Teaching / Educating

Bill Hennessey, M.D.

Bill Hennessey, M.D.

As a teacher educating is your job. It’s what you enjoy. There’s a fairly lax time schedule and resources are already built in the equation. Little accountability because the ultimate burden and measure of success is placed on the student to pass a test. If they don’t do well, it’s the student not directly the teacher who pays the price.

Now, I work with first year students who don’t know what a red blood cell looks like (biconcave disc, you thought I forgot, didn’t you) all the way to a chief resident who can probably do some surgeries better than me. It’s my job to take that first year student and turn them into a chief resident.

As an entrepreneur with limited resources, time, and energy, you don’t have the luxury to continuously teach, develop, and convince. You need people who simply get it especially in strategic positions. You don’t have the luxury of time or resources. You also are directly accountable if they don’t understand because you have a burn rate that probably just got worse. So how much “oxygen” do you allocate when trying to build your team?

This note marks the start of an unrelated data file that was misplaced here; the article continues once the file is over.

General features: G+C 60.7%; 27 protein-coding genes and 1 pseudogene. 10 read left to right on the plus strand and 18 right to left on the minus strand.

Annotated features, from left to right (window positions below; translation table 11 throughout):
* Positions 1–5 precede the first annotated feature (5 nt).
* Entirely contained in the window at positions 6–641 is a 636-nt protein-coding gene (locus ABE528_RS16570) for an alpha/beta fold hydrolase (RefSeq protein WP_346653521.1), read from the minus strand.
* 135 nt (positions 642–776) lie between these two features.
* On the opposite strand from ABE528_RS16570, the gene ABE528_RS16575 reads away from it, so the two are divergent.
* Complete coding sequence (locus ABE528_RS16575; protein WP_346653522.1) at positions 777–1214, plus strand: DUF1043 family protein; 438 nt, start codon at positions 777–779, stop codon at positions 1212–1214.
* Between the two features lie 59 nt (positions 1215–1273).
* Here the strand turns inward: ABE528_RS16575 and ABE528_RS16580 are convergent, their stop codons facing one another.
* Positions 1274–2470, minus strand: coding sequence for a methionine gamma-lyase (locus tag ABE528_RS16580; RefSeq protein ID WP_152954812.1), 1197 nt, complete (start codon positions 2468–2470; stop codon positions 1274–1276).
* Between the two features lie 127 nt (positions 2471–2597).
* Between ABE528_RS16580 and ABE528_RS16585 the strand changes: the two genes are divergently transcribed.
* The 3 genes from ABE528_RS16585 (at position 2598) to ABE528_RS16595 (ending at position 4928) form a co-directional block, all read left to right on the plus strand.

Different story for Apple, Boeing and others that can create academies and educational tracks to teach and develop internally.

ASSESSMENT: Your thoughts are appreciated.

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Employee Engagement for Startups and Entrepreneurs

3 Business Start-up Blunders

Jonathan Mase | Jonathan A. Mase's WordPress Blog

Operating as a startup company will present many challenges, but you should take heart in knowing that many of today’s biggest companies were once in your position. If you wish for your startup company to succeed, then employee engagement will be a crucial factor. Keep reading to learn more about the importance of employee engagement for startups. It should allow you to figure out the right path forward to find the success you desire.

It Makes Employees Loyal

When employees are engaged in the work they are doing, they will be more likely to be loyal to your company. Having loyal employees will benefit you in several different ways, but one of the most important ones is that they will work harder. When employees are engaged in the work that they’re doing, then that means that they truly care about it. They’re going to take things seriously, and you will…

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The Real Economic Business Cycle?

REALLY?

By Dr. David Edward Marcinko MBA

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The business cycle is also known as the economic cycle and reflects the expansion or contraction in economic activity. Understanding the business cycle and the indicators used to determine its phases may influence investment or economic business decisions and financial or medical planning expectations.